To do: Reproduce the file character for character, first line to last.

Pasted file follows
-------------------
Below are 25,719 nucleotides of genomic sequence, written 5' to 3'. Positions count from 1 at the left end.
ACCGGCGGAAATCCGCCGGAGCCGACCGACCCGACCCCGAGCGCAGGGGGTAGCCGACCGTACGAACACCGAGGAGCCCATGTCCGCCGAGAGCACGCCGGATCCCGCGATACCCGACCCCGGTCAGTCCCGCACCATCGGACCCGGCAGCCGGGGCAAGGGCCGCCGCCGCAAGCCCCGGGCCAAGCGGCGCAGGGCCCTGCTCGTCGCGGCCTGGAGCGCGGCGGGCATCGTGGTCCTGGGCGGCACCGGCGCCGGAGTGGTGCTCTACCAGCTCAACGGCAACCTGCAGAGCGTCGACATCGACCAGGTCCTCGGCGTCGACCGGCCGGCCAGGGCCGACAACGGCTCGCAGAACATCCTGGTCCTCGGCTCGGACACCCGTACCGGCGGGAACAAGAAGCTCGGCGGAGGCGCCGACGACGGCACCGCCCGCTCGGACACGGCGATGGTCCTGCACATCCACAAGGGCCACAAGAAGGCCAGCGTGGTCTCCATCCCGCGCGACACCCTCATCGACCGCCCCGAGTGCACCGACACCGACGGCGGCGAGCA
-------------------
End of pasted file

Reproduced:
Below are 25,719 nucleotides of genomic sequence, written 5' to 3'. Positions count from 1 at the left end.
ACCGGCGGAAATCCGCCGGAGCCGACCGACCCGACCCCGAGCGCAGGGGGTAGCCGACCGTACGAACACCGAGGAGCCCATGTCCGCCGAGAGCACGCCGGATCCCGCGATACCCGACCCCGGTCAGTCCCGCACCATCGGACCCGGCAGCCGGGGCAAGGGCCGCCGCCGCAAGCCCCGGGCCAAGCGGCGCAGGGCCCTGCTCGTCGCGGCCTGGAGCGCGGCGGGCATCGTGGTCCTGGGCGGCACCGGCGCCGGAGTGGTGCTCTACCAGCTCAACGGCAACCTGCAGAGCGTCGACATCGACCAGGTCCTCGGCGTCGACCGGCCGGCCAGGGCCGACAACGGCTCGCAGAACATCCTGGTCCTCGGCTCGGACACCCGTACCGGCGGGAACAAGAAGCTCGGCGGAGGCGCCGACGACGGCACCGCCCGCTCGGACACGGCGATGGTCCTGCACATCCACAAGGGCCACAAGAAGGCCAGCGTGGTCTCCATCCCGCGCGACACCCTCATCGACCGCCCCGAGTGCACCGACACCGACGGCGGCGAGCA